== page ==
Faking It

When I left my last job I didn’t know what to do with myself. I hadn’t had time off in years, and it didn’t feel right. People kept telling me to enjoy it, to relax. But really. Me, relaxed? Right. So I picked up my volunteering hours and got a part time job working at a local fitness center. It has kept me busy and adds a little bit to my bank account. Win-win, right?


by jamjar - Flickr

Except kind of not really. Because while I had been a member there for almost two years, and forced myself to work out several times a week, working there has made me a bit of a fraud. I got the job because I needed one and my boss understood, needed part time help, and liked the idea of having another woman working the floor (I bring the number of women working the floor to a total of 3). I also knew the equipment and wouldn’t need a ton of training. But here’s the thing. Most people who work in a fitness center are really into fitness. They are personal trainers, they’ve gone to school for it, they live it. And I’ve been asked if I’ll become a certified trainer, and if I’m really into fitness, and this is my favorite – what is my fitness history? And I hedge around the truth and create statements based on lies of omission. And I feel terrible about it, but I’d feel worse outright lying about it.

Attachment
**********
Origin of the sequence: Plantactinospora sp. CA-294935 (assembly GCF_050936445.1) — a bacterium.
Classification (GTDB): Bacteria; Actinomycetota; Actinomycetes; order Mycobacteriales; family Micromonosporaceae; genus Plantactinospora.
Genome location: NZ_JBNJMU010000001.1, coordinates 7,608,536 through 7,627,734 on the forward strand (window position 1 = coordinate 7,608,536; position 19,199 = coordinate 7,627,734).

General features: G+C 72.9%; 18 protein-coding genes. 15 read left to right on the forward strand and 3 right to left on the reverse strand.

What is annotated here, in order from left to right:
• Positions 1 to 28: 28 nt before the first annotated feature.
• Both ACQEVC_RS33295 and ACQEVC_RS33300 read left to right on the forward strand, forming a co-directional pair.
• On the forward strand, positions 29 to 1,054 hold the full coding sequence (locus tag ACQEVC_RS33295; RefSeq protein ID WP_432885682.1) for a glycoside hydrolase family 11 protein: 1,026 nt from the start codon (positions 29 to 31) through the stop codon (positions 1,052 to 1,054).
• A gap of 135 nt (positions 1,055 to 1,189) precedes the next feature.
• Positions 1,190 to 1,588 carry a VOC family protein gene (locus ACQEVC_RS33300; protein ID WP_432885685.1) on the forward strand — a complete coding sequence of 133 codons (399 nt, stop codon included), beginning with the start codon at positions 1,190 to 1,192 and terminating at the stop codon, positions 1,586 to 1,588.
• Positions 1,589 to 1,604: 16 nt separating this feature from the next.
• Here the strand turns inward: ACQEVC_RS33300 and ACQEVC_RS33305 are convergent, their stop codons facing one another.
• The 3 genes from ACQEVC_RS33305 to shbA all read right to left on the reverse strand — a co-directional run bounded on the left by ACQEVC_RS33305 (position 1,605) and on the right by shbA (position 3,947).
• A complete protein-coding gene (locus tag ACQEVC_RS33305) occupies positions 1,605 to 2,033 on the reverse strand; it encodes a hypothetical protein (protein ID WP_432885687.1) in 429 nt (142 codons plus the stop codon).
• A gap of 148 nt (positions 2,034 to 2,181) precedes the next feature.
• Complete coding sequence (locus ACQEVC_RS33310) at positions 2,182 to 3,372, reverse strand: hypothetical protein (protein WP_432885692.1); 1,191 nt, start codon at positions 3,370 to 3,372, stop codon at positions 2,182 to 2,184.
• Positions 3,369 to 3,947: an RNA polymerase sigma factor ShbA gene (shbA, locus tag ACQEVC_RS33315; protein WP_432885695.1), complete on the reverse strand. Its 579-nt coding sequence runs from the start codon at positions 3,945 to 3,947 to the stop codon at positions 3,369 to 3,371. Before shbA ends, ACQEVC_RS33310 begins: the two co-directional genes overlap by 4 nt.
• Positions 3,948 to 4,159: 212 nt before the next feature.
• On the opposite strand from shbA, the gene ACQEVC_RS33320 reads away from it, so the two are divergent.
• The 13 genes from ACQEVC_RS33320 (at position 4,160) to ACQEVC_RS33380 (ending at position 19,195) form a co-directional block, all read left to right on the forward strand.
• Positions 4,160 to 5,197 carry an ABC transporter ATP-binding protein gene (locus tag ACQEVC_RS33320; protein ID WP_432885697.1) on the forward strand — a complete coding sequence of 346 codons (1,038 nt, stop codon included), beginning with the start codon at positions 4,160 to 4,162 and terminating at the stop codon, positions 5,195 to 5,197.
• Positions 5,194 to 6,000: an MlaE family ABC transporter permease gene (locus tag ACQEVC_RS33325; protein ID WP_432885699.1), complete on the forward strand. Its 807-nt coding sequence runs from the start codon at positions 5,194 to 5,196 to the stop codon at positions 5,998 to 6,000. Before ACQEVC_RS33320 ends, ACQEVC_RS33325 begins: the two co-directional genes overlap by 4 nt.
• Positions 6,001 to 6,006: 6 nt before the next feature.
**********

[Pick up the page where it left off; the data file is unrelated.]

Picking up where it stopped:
I work out not because I love fitness, or because I enjoy it, or because I feel that it has to be a way of life. I work out because I don’t want to get fat, and because I’ve found that the endorphins released during exercise take the edge off life. So no, I’m not going to become a certified fitness trainer. But I really admire the people I work with that have made fitness their life. I just don’t have it in me.

So I go to work and I smile and nod and chat with members and make sure no one is about to maim themselves with equipment. And when my shift is over I force myself through my workout. Then I realize I’ve made it through another day, faking fitness. And that makes me laugh. Life can’t be all bad when it makes you laugh, right?

Okay, So I’m Nosy